Rejoicing Palestinians

Can diplomatic recognition tear down the apartheid wall?

The New York Review of Books recently published a long state of the union – type piece on the Palestinian- Israeli conflict. It was written by Hussein Agha and Robert Malley – two writers who generally do not easily let Israel off the hook for its discriminatory policies – and is a general warning about the state of affairs in the conflict. Agha and Malley express concern about Washington’s ability to moderate between the two sides (good) and Israel’s ability and desire to make peace (good) as well as the efficacy of Palestinian PM Salam Fayyad’s state building plan (kudos). For all the perceptive (or, rather, obvious) points the authors made, there were a million inconsistencies and one-sided arguments. I don’t have much time today, so I want to discuss just one part of the essay that particularly irked me and leave the rest for you to read for yourself.

In the third part of the paper, the authors spoke about the recent wave of international recognition for an independent Palestinian state along ’67 borders. Such a strategy – international recognition, that is – boosts Palestinian moral and depresses Israelis, but it gives Israel the opportunity for unilateral action, so the authors argue:

Of these suggestions, arguably the most promising is to seek international acceptance of a Palestinian state on the 1967 borders. In the past few months, several countries have recognized such a state and others may follow. The trend is causing Palestinians to rejoice and Israelis to protest, which only makes Palestinians rejoice all the more. Further recognition almost certainly, and understandably, would be seen as a significant achievement and boost Palestinian morale. Should European nations join the list, it could possibly provide the jolt that will force Israelis to reconsider their options.

What it will not do for now is materially affect the situation on the ground. Palestinians would not enjoy greater sovereignty, their capital-to-be in East Jerusalem would still be occupied, the fate of Palestinian refugees would remain unaddressed. Their initial shock overcome, Israelis might see an advantage: as Palestinians and the international community celebrate the birth of a state and focus on the minutiae of building its institutions in the roughly 40 percent of the West Bank under PA control, pressure to resolve outstanding issues—drawing final borders, dividing Jerusalem, or bringing justice to the refugees—could wane and Israel could be provided with the opportunity to pursue its own unilateral inclinations.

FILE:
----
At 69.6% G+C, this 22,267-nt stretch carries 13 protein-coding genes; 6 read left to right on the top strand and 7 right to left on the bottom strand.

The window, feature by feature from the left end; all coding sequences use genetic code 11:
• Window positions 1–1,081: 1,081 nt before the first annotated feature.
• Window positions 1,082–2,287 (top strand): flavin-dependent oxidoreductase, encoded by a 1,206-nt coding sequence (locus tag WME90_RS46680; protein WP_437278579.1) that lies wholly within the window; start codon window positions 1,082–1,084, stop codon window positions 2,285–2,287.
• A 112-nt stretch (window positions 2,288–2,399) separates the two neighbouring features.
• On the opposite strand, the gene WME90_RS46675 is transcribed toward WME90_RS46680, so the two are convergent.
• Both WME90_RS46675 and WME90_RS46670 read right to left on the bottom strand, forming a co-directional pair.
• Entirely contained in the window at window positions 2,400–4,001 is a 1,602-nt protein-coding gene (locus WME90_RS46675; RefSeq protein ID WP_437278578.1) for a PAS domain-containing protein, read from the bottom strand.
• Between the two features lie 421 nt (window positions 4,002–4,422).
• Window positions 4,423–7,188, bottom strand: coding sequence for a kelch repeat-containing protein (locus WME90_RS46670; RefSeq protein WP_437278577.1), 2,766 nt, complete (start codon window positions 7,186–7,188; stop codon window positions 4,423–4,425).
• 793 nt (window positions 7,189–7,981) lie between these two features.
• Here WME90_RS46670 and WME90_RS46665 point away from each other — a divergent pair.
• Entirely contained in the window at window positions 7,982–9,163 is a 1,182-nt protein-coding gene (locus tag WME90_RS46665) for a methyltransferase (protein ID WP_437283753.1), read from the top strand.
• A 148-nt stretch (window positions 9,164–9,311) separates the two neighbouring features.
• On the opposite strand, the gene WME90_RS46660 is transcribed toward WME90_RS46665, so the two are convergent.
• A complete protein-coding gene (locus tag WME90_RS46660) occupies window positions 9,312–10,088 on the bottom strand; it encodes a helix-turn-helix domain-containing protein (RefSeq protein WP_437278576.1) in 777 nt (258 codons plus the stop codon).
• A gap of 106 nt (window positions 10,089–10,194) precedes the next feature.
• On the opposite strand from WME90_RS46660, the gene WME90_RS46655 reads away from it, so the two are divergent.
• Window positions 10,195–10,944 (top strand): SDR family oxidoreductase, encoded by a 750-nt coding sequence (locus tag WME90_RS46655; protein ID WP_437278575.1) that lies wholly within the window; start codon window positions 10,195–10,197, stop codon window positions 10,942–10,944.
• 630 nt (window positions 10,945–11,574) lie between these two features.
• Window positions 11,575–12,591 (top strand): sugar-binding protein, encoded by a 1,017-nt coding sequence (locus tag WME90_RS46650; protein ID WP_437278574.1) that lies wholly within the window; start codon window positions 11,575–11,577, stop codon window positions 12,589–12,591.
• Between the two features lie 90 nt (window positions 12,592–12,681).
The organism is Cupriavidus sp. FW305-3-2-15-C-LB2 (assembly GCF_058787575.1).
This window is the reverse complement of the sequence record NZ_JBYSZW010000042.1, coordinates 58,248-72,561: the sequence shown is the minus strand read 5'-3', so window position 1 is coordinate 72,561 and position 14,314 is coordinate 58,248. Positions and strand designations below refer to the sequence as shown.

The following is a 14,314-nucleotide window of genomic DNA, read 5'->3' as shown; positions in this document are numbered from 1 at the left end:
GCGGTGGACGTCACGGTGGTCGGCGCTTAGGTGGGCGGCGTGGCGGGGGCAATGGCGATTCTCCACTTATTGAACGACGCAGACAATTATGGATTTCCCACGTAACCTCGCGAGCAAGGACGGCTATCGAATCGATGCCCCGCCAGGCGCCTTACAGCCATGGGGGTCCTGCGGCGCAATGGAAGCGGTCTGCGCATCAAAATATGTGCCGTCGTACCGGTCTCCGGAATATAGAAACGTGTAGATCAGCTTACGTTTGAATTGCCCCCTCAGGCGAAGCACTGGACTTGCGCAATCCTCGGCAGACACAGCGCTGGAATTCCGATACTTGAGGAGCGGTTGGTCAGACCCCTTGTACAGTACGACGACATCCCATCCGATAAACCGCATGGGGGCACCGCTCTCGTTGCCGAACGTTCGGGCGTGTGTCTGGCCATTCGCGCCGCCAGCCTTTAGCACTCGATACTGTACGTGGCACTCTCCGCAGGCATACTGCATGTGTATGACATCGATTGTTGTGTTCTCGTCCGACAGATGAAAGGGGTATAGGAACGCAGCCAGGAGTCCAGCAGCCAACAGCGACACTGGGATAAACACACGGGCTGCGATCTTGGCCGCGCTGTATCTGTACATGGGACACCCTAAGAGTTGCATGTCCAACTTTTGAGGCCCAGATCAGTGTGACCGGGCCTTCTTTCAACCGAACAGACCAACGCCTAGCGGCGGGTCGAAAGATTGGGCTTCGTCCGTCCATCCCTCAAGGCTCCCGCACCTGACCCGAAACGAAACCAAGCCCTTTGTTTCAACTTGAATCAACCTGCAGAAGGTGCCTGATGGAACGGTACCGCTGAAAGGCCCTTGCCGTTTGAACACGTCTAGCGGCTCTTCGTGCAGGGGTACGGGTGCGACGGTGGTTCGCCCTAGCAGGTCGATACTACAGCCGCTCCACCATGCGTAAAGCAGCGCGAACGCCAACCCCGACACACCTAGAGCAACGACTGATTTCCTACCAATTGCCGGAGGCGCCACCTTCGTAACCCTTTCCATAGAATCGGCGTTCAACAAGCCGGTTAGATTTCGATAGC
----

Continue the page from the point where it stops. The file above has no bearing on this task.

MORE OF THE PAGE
Agha and Malley are correct only on the last of the three assumptions. International recognition is not a unilateral move by the Palestinians, but rather a series of bilateral moves with states across the globe. Likewise, if this summer, Palestine declares independence with the backing and recognition of the one hundred plus countries that already recognize it,  it would be an example of a multilateral, international decision, not a simple unilateral move. Yet, such a move would be completely symbolic and deeply counterproductive. A second declaration of independence that is supported by many countries from around the world would need the approval of the United States and Israel to be more than ink on paper. The situation on the ground, as Agha and Malley note, would not change. There would be no international force to remove the IDF and settlers from Palestine, no legal way to remove the apartheid wall and no true diplomatic way to force Israeli compliance. Moreover, such a move would be read as (or at least argued to be) a move to delegitimize Israel, reinforcing the back-against-the-wall, isolated feeling that many Israelis have.